The Air New Zealand flight, which had to contact because it did not have permission to land in China, was the fault of an airline, airline commentators say.
The NZ289 from Shanghai, which was at the end of the previous night from Auckland, was returned after five hours when it was found out that the airplane was not allowed to land.
In a statement by Air New Zealand, he said: "The usual procedure is for local authorities to approve the flight plan before departure, which was carried out on this occasion and approved by the Chinese authorities.
"Unfortunately, during the year, it was found that this aircraft does not actually have the necessary permission to land."
Independent airline commentator Irene King said that such an event was very unusual and that he knew just one more example of what is happening with Air New Zealand.
She said that it was likely that even if the airline had lodged an application for landing, it would have suddenly found another aircraft on the other – something that the Chinese authorities would not accept.
"China is very restrictive in filing applications for landing slots. Normally, air carriers are obsessed with their systems – they submit applications for landing days, weeks, months in advance.
"It is clear that there has been serious administrative support to make this happen."
King said that it is known among airlines and the aviation world that the Chinese are "very special" and strict in terms of their airspace, so it was a mistake for the airlines.
"It's very unusual. In fact, it should not have happened.
"In accordance with the Civil Aviation Act, passengers may claim compensation of up to 10 times as compensation, because this is not a deed of God or a technical problem or a technical problem.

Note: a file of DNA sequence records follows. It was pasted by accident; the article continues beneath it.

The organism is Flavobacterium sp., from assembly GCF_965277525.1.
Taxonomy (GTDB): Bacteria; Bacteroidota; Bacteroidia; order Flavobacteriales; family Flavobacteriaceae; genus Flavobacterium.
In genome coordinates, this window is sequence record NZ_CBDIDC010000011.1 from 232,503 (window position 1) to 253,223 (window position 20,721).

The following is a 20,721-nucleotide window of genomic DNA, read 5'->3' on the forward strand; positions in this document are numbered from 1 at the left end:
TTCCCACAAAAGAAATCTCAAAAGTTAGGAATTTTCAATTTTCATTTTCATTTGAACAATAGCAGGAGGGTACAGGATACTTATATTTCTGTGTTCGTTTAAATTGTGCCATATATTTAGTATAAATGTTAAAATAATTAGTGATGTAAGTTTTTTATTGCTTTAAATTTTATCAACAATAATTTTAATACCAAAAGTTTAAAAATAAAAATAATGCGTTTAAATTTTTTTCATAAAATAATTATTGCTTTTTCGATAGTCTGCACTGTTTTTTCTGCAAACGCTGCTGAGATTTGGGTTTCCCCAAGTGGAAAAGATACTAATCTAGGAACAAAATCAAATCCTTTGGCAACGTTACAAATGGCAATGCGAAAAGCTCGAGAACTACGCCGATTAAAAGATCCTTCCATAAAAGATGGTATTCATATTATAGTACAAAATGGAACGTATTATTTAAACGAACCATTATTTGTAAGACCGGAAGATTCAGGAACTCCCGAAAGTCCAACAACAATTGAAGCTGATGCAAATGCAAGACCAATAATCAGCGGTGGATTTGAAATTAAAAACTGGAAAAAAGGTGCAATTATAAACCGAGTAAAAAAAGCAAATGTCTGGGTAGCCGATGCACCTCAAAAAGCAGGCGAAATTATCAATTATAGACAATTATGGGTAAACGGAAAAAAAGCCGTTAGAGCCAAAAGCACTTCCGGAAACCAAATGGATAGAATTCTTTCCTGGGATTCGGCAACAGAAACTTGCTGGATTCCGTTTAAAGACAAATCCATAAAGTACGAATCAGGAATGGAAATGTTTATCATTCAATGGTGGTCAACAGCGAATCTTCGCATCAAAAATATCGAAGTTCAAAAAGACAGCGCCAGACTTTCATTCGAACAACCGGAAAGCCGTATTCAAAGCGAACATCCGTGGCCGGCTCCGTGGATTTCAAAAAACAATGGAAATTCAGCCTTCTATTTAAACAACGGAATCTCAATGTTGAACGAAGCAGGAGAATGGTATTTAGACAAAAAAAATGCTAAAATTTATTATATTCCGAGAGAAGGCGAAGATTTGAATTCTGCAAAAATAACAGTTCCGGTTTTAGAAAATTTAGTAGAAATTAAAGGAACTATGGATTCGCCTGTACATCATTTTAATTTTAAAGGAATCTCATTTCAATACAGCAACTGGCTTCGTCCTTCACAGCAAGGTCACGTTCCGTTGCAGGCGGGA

"It's obviously administrative – I call it a cock and passengers should be brought in and they are entitled to compensation. It should not have happened."
Veteran flight instructor Warren Sattler repeated his comments; they said that the Chinese authorities kept the tracking rules.
"Maybe it was listed as 777 and would instead take 787.
The Chinese – because of all the military airspace up there – are very, very special.
"It's just a pure guess from my side that Air New Zealand – for whatever reason, may have decided instead of giving 777 to give 787."
Eric Hundman, a professor at the University of New York, said Messenger flight departed from Auckland, as planned near midnight last night, but "in the middle of this year, the pilot informs us that the Chinese authorities did not allow this plane to land, so we had to turn.
The permitted question is supposed to be, "he said.
He returned to Auckland around 9.30 in the morning, said Hundman.
Shortly after 11.30 am, Hundman sent the text from Air NZ, which says: "As you were advised on board, the airplane that operated your flight had no legal approval for landing in China and had to return to Auckland."
Prime Minister Jacinda Ardern was not aware of the situation when he asked him about this at the Big Gay Out event in Auckland.
She said that she sounded like an operational affair for the web.
Foreign Minister Winston Peters refused to comment on the matter or whether the Ministry of Foreign Affairs and Trade had informed him of the matter and forwarded all questions to the ministry.
"The government is aware of this," said the representative of the MFAT.
"Air New Zealand has made it clear that this has led to a technical situation in the authorization procedure for the flight and that all questions should be submitted to the airline."